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By D East, G C Margerison

ISBN-10: 0080118917

ISBN-13: 9780080118918

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E. NMn=YjNiMi or Mn = ^ l l = ^ l l . (2 2Ì DETERMINATION OF MOLECULAR WEIGHT 45 In our particular example, Mn could be calculated by the laborious operation implied by the summation sign : 100x100+90x200 + 8 1 x 3 0 0 + . . Λ_ 100+90 + 81 + . . or more directly by the algebraical operations below: _ __ ΣΝΜ _ YJN{\-p)p^-HM1, N N where Μλ is the molecular weight of the monomer and the mer. 2 + . . ) - M i = 1000 (since p = 0-90 and Mx = 100). On the other hand if we decide to average the molecular weight according to the weight of molecules of each type, we obtain the weight average molecular weight Mw.

It is clear FIG. 9. An instantaneous "photograph" of a dilute polymer solution that the flow properties of these solutions will be very different from those containing simple solutes. One other consequence of the molecular entanglement should be noted. For reasonably concentrated solutions where the polymer molecules occupy a significant fraction of the total volume of the solution, the polymer chains are so completely intertwined that there is no point in thinking of a particular mer as belonging to a particular chain; it is best to regard the solution as made up of a large number of volume elements in each of which the number of mers fluctuates with time about some average value.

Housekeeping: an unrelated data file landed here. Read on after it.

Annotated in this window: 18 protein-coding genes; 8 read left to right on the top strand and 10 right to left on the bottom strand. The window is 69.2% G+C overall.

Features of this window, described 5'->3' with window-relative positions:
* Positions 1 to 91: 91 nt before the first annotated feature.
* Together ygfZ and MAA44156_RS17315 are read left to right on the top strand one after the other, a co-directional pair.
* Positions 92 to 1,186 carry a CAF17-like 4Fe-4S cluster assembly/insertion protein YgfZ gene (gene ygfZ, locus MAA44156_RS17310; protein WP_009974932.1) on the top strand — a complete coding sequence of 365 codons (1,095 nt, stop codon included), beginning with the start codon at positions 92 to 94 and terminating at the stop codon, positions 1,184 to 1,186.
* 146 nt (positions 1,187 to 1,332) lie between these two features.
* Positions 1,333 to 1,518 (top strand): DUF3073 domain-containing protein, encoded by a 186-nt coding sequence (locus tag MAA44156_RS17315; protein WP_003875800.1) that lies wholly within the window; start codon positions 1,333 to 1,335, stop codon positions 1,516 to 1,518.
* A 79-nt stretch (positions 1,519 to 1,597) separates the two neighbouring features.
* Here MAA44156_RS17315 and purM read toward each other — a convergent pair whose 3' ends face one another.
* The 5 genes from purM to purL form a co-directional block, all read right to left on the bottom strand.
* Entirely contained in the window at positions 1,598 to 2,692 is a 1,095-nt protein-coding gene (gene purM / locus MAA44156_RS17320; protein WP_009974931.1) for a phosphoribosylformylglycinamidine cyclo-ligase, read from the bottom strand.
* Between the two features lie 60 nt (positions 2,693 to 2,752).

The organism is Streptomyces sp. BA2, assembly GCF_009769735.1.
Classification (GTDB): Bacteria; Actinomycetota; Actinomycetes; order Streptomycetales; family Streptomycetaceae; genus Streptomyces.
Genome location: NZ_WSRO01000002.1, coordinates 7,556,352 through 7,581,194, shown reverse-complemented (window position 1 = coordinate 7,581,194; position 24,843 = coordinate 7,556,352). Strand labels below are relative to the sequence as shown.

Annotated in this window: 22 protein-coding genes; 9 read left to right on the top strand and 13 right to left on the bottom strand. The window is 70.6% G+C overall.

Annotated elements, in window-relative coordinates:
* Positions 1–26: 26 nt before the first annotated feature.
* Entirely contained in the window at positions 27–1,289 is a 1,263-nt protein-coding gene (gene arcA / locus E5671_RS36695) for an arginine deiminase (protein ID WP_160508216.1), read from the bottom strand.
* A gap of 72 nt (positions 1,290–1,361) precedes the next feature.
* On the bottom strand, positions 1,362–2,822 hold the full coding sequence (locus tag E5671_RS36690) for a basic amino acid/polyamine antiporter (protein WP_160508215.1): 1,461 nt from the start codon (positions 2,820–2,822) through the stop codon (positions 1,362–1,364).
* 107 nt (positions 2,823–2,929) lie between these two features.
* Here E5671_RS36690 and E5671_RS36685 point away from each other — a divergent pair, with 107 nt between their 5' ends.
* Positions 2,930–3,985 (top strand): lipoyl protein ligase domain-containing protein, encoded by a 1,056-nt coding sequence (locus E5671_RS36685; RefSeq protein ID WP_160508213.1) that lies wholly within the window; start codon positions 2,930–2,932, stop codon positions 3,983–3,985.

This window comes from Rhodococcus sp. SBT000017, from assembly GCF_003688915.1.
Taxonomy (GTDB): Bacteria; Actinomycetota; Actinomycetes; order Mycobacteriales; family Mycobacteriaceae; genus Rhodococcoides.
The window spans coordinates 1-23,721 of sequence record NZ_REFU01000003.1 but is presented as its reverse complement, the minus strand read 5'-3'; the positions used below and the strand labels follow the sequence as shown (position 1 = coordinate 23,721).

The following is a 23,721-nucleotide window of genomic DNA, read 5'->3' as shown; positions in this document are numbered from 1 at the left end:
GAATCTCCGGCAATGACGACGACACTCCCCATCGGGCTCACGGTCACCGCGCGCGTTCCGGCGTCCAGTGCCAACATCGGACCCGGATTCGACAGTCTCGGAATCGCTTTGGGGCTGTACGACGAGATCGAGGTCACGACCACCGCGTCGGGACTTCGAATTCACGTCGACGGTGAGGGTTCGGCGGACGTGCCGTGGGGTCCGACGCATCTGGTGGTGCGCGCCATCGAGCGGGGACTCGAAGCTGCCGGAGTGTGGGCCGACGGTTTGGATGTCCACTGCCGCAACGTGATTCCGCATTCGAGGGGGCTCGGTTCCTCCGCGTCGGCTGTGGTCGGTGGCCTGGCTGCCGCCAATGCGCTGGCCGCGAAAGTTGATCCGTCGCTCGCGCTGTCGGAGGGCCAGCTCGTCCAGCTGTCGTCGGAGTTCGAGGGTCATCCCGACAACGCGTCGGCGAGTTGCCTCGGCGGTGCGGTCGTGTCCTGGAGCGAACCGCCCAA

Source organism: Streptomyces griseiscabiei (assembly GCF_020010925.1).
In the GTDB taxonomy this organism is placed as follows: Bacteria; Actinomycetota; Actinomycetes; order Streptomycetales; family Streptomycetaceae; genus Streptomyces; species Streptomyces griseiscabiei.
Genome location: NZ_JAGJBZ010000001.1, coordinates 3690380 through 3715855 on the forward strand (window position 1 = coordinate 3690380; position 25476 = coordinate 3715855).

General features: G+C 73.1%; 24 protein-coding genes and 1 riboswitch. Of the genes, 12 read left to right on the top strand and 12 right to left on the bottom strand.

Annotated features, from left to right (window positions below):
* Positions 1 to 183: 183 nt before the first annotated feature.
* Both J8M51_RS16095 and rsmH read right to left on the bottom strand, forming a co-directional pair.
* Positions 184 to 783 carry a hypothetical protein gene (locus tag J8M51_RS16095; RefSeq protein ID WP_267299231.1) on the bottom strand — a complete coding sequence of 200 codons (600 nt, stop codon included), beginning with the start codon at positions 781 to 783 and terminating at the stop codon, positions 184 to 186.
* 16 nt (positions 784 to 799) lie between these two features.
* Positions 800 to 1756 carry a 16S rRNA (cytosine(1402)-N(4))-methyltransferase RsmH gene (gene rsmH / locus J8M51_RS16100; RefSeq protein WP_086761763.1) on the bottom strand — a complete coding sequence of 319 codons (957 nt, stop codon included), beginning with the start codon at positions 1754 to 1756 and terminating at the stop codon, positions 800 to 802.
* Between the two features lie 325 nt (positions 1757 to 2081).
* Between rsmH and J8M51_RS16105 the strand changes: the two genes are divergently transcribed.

Let us see how these rules work in an actual case. A convenient example is Poiseuille's expression for the volume rate of flow of a liquid through a tube (see Chapter 2 for the full details of the conditions under which this is applicable). This equation is where v is the volume rate of flow, P is the pressure head maintaining the flow, r is the radius of the tube, η is the viscosity of the liquid, and / is the length of the tube. In the first place, note that we do not say "where v is the volume rate of flow in ces per second, and P is the pressure head maintaining the flow in dynes per sq.

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An Introduction to Polymer Chemistry by D East, G C Margerison

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